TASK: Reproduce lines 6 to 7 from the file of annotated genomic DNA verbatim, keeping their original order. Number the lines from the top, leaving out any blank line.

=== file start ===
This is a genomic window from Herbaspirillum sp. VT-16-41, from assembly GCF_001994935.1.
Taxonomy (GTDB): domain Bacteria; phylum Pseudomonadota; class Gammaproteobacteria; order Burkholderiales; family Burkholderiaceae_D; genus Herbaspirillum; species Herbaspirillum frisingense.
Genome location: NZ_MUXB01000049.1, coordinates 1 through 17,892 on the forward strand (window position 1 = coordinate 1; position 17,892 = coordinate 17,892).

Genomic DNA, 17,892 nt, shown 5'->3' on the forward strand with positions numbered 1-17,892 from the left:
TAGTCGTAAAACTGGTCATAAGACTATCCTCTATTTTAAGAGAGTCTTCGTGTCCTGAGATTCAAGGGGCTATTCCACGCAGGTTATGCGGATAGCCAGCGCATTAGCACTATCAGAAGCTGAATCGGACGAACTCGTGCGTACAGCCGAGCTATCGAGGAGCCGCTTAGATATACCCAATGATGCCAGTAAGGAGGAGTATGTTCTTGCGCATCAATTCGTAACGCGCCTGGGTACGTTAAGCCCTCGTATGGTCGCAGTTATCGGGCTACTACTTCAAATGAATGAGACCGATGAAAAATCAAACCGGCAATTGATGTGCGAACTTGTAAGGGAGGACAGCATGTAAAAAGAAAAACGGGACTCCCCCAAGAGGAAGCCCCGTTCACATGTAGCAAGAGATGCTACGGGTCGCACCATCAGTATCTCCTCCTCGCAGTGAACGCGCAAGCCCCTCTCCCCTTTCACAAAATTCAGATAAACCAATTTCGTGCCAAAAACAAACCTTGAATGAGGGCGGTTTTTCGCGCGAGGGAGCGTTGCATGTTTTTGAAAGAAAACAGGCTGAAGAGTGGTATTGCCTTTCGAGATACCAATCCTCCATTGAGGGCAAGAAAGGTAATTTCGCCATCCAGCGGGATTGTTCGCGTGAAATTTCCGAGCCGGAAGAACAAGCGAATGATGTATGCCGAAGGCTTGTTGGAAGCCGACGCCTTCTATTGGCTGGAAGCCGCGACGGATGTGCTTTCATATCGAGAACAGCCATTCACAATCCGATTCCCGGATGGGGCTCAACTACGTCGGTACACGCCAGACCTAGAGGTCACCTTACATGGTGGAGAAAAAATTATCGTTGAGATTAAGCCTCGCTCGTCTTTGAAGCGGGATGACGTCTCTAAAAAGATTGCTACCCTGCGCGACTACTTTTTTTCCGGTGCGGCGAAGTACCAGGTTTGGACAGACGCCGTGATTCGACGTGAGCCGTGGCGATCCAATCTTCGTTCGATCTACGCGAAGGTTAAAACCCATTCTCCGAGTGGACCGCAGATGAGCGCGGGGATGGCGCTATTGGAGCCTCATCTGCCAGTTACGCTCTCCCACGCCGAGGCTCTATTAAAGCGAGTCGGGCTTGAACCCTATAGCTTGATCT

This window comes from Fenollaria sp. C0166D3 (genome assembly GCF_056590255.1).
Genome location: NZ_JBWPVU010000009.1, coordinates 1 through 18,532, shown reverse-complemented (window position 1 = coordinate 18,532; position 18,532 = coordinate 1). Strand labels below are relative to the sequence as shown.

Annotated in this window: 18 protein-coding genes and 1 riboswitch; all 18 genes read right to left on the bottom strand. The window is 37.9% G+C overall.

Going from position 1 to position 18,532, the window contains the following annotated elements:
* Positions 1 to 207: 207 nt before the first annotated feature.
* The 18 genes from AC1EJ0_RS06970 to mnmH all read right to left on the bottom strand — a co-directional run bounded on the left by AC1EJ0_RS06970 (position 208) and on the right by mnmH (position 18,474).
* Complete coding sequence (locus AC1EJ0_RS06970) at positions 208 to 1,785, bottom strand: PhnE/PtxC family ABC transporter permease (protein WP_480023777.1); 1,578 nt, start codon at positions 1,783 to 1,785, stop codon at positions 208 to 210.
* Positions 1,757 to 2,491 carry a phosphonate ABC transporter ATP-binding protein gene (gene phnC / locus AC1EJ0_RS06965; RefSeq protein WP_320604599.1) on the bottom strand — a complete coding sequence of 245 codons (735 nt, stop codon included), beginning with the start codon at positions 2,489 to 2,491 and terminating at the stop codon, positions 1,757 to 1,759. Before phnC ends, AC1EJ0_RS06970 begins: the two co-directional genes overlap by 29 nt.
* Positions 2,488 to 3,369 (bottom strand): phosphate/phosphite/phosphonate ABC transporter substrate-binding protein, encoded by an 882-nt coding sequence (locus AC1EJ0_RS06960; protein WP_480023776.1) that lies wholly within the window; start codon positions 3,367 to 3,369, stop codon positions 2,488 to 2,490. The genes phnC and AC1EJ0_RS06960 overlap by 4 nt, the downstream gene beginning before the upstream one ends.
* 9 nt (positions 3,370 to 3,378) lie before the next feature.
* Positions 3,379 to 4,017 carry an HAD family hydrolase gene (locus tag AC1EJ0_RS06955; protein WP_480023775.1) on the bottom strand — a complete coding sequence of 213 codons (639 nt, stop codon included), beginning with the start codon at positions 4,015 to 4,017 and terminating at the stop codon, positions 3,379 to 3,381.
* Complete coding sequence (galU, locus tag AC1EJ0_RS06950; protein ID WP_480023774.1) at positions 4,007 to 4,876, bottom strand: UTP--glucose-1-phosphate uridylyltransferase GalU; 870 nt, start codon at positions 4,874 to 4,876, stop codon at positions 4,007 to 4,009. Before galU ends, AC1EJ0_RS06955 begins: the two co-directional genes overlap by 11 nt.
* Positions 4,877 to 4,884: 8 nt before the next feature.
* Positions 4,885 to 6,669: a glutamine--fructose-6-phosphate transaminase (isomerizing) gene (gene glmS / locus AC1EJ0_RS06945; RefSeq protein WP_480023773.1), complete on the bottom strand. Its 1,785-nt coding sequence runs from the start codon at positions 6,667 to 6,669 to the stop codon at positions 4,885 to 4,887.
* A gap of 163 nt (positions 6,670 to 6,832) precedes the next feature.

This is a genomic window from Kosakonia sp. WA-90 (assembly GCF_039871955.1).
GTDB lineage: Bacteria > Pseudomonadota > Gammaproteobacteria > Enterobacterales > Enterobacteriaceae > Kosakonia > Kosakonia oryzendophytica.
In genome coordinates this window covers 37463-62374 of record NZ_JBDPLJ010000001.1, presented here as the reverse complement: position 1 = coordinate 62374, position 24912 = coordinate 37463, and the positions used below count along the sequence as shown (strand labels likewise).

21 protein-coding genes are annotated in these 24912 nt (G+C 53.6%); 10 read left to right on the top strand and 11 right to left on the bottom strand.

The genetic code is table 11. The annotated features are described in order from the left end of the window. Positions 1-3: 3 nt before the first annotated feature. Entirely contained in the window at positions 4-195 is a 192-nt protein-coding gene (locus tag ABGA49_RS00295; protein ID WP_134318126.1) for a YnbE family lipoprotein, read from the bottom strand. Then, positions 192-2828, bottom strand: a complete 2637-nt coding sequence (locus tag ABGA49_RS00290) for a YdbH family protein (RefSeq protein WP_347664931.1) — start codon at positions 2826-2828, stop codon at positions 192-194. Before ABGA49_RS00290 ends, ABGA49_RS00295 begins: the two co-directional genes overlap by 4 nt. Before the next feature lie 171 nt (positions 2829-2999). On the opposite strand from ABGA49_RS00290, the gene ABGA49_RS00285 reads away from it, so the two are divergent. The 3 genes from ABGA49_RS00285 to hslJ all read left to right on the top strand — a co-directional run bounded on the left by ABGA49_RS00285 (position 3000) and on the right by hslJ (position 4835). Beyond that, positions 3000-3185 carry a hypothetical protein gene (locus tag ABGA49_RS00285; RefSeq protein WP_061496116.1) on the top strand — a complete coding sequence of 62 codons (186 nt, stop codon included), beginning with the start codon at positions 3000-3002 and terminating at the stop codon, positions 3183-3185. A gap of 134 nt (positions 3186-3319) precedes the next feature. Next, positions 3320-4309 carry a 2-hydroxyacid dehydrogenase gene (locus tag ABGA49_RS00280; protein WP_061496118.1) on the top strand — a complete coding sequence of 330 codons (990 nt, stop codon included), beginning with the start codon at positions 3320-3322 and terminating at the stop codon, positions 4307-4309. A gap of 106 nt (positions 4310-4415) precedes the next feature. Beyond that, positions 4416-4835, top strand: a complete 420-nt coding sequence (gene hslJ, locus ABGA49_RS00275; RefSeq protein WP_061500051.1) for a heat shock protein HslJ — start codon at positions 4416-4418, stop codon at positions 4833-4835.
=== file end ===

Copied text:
This window comes from Fenollaria sp. C0166D3 (genome assembly GCF_056590255.1).
Genome location: NZ_JBWPVU010000009.1, coordinates 1 through 18,532, shown reverse-complemented (window position 1 = coordinate 18,532; position 18,532 = coordinate 1). Strand labels below are relative to the sequence as shown.